Sometimes we need a new pair of glasses or at least it is helpful to lose the ones we have. Not because the old glasses aren’t working, but because we need to see the world and our lives in a new way. As creatures of habit, the more things become rote and assumed, the less time needed to think about them. If I know my keys are always in the bowl on the table near the door, I save a lot of time looking all over the house for my keys.
But the truth is, I find the most interesting things when what I thought I knew turns out to be different. Things I had long forgotten are found. There are few things sweeter than finding that watch your father gave you inside that forgotten bag hanging in the closet. Of course finding a $20 bill in a coat pocket is always a happy surprise.
When I read the scriptures, sometimes I see a blond haired, blue eyed Jesus who could have been at home in the Woodstock movie or roaming the grounds at the Monterrey Rock Festival. He is the hero who wins every argument and even rises from the grave at the end of the film. This is a cheeky way of saying that my pre-understandings insure that when I read the text that I will come out with the same understanding with which I started. After a while all the texts become foreknown and lose their force.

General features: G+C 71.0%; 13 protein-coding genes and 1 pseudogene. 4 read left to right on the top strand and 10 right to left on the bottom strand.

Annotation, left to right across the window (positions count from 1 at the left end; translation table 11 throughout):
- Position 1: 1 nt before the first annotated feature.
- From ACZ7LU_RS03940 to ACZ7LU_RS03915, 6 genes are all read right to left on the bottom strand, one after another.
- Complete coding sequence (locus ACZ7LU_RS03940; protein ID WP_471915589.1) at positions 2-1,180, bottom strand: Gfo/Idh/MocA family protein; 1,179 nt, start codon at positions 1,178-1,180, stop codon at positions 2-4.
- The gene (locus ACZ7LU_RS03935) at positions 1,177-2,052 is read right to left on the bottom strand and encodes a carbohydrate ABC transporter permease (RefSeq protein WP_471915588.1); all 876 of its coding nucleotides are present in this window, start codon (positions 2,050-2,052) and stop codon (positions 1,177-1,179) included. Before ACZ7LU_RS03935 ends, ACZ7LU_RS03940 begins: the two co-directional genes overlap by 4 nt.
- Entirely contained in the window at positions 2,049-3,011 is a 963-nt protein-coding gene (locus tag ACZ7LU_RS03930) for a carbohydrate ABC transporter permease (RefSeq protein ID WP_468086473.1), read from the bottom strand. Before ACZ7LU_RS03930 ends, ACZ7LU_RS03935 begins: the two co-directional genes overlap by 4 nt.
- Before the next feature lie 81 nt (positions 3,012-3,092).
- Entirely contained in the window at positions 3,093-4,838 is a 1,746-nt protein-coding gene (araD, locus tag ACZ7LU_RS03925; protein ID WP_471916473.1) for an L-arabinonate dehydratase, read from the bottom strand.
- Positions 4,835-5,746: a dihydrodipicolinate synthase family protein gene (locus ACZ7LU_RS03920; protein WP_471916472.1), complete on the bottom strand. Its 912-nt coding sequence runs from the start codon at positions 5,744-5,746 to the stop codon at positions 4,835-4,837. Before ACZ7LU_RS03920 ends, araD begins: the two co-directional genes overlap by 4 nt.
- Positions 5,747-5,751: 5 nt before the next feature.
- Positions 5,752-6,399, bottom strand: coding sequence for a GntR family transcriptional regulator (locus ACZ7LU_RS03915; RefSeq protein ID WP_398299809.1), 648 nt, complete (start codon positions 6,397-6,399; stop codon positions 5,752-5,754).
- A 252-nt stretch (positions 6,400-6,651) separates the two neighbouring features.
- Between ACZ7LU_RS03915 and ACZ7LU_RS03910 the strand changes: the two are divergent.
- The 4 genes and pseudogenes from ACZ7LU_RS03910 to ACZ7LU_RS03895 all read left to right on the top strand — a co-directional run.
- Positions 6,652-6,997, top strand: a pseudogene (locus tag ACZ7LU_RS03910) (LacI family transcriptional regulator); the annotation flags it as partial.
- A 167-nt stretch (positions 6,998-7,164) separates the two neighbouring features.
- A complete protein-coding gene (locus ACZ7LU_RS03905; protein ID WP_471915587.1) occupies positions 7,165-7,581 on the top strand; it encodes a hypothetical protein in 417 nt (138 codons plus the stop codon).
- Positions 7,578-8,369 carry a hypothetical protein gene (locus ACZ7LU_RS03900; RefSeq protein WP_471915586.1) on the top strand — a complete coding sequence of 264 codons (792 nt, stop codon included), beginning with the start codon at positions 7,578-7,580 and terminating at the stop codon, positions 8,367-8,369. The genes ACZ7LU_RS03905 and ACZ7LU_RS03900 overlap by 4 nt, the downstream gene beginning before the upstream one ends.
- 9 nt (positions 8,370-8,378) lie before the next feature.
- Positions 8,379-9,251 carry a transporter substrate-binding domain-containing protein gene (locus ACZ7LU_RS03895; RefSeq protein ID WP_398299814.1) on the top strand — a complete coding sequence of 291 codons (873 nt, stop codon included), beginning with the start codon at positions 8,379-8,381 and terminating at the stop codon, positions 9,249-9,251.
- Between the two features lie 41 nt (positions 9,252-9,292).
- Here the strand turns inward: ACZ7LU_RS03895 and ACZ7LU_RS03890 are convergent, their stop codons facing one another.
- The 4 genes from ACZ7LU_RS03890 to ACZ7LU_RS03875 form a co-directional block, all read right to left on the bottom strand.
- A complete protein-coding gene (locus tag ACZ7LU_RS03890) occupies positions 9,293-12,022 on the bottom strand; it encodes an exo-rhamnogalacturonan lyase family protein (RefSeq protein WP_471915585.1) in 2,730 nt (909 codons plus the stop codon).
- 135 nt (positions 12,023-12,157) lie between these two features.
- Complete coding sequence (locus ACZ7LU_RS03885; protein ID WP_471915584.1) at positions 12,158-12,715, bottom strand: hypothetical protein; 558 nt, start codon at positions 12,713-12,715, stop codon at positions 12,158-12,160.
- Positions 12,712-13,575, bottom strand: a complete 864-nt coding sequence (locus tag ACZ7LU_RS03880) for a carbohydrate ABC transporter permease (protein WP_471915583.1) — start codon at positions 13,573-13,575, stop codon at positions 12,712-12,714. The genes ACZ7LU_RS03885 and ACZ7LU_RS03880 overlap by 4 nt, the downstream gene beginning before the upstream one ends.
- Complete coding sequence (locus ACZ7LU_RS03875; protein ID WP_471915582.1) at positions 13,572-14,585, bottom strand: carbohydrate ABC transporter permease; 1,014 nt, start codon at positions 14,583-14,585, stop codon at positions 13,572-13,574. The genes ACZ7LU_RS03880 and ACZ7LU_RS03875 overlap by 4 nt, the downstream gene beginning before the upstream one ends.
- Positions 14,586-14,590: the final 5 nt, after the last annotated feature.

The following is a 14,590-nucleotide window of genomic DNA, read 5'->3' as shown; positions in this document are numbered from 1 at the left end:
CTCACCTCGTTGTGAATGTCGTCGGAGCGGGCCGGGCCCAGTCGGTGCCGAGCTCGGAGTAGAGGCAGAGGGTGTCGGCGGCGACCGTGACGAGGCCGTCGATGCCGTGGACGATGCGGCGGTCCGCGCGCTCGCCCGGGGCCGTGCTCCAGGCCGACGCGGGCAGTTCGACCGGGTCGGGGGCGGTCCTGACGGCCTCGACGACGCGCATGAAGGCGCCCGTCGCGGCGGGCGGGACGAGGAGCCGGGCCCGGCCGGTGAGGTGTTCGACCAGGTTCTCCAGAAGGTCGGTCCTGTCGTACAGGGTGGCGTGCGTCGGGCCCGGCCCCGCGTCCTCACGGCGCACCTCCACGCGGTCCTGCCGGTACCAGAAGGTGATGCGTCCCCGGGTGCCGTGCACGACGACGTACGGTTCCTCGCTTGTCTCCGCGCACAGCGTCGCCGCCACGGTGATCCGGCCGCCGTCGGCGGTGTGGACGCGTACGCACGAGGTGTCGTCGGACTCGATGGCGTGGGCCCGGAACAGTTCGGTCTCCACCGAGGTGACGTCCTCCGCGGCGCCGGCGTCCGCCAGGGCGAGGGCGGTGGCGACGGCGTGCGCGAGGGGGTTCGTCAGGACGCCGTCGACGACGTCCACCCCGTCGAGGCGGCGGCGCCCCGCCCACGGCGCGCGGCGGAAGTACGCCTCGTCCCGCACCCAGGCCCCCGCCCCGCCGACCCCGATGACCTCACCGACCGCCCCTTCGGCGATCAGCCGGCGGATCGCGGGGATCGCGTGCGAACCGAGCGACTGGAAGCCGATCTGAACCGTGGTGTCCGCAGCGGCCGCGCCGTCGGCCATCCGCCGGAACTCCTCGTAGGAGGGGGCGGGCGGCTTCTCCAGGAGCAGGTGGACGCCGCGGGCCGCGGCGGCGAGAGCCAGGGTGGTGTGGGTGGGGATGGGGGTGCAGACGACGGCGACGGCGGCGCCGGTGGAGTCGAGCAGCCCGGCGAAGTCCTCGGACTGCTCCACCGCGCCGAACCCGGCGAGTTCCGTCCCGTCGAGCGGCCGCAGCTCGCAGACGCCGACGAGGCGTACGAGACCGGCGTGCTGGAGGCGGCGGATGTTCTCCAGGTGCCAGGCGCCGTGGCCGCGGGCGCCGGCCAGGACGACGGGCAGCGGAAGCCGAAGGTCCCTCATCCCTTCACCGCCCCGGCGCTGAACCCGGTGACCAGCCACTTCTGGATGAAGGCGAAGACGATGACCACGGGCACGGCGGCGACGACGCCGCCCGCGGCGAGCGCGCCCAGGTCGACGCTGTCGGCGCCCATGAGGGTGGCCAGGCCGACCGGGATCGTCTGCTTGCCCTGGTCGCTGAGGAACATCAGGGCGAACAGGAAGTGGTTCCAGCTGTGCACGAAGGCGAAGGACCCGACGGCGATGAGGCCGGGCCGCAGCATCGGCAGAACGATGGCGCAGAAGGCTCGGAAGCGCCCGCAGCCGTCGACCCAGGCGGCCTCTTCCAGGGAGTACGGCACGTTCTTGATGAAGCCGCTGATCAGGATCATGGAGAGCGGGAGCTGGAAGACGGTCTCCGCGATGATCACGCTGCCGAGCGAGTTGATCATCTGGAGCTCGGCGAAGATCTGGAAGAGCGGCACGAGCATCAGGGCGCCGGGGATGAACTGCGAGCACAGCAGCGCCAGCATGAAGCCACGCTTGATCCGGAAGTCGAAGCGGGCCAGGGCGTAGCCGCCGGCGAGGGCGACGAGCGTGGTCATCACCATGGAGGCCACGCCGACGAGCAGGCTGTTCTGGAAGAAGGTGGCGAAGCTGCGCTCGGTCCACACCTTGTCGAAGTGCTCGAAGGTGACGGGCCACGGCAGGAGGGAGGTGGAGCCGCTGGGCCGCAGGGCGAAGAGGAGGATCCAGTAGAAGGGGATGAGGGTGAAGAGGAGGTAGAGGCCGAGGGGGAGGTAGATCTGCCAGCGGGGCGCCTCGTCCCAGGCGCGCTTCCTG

It takes something like what the French philosopher, Paul Ricoeur, calls reading the biblical texts with a second naïveté. In a sense it calls for us to look at the texts in a new way, without our routine, pre-set understandings that insure we end up the same way we began our reading. When we look at the scriptures with our old eyes, we soon become bored and move on to other things.
Is there a way we can place ourselves in the shoe (sandals?) of Simon and Andrew, James and John and sense what it was like to be called? Can we find within ourselves that combination of awe and hope that might cause us to leave our nets behind and embark on a new adventure of what it means to be human and how this experience might impact our world?
Wilfred Bion an English Psychoanalyst wrote about coming into each session with patients “without memory or desire.” This act of not knowing, not assuming, was intended to allow the capacity to see whatever faint rays of light that might emerge in the session, against this dark background of unknowing.
Can we lose our glasses for awhile? Can we enter the sacred stories with a second naïveté? Can we approach our faith without memory or desire, so that we might create the conditions for hearing the sacred in a new and fresh way? The mystics of the faith spoke about “the dark night of the soul” and entering “The cloud of unknowing.” Sometimes this is called the via negativa. Letting go of our proudly earned knowledge, opens us up to the mysterium tremendum.
All of this is to suggest, that there are mountains of transformative experience available to us if we can simply put down our presuppositions and acquired knowledge, with the hope that we too can receive the life changing call of God in this life, in a way that corresponds with what the prophets and apostles found in our ancient scriptures.